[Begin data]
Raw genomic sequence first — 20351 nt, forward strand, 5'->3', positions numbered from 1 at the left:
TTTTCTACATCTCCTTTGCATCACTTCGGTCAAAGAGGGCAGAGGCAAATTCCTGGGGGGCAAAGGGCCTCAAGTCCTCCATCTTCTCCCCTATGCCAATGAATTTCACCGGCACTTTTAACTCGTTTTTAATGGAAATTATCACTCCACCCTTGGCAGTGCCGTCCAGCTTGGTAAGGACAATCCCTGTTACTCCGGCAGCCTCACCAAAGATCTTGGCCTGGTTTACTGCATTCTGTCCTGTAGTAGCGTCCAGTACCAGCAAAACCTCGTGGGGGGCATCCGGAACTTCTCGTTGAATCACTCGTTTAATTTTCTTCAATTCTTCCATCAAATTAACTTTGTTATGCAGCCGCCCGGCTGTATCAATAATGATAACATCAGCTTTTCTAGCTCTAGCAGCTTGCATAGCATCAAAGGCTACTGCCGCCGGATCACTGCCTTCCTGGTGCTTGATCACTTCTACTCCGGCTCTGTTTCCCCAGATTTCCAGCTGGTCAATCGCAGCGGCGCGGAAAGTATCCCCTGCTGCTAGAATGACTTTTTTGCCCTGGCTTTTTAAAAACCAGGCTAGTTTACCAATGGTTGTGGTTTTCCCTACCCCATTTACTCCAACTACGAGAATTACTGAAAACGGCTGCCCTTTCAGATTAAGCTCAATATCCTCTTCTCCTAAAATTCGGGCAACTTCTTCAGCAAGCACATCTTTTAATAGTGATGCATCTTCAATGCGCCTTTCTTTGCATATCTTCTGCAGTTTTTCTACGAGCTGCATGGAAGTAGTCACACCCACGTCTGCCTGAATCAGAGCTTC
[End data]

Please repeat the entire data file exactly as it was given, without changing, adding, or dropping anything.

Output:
Raw genomic sequence first — 20351 nt, forward strand, 5'->3', positions numbered from 1 at the left:
TTTTCTACATCTCCTTTGCATCACTTCGGTCAAAGAGGGCAGAGGCAAATTCCTGGGGGGCAAAGGGCCTCAAGTCCTCCATCTTCTCCCCTATGCCAATGAATTTCACCGGCACTTTTAACTCGTTTTTAATGGAAATTATCACTCCACCCTTGGCAGTGCCGTCCAGCTTGGTAAGGACAATCCCTGTTACTCCGGCAGCCTCACCAAAGATCTTGGCCTGGTTTACTGCATTCTGTCCTGTAGTAGCGTCCAGTACCAGCAAAACCTCGTGGGGGGCATCCGGAACTTCTCGTTGAATCACTCGTTTAATTTTCTTCAATTCTTCCATCAAATTAACTTTGTTATGCAGCCGCCCGGCTGTATCAATAATGATAACATCAGCTTTTCTAGCTCTAGCAGCTTGCATAGCATCAAAGGCTACTGCCGCCGGATCACTGCCTTCCTGGTGCTTGATCACTTCTACTCCGGCTCTGTTTCCCCAGATTTCCAGCTGGTCAATCGCAGCGGCGCGGAAAGTATCCCCTGCTGCTAGAATGACTTTTTTGCCCTGGCTTTTTAAAAACCAGGCTAGTTTACCAATGGTTGTGGTTTTCCCTACCCCATTTACTCCAACTACGAGAATTACTGAAAACGGCTGCCCTTTCAGATTAAGCTCAATATCCTCTTCTCCTAAAATTCGGGCAACTTCTTCAGCAAGCACATCTTTTAATAGTGATGCATCTTCAATGCGCCTTTCTTTGCATATCTTCTGCAGTTTTTCTACGAGCTGCATGGAAGTAGTCACACCCACGTCTGCCTGAATCAGAGCTTC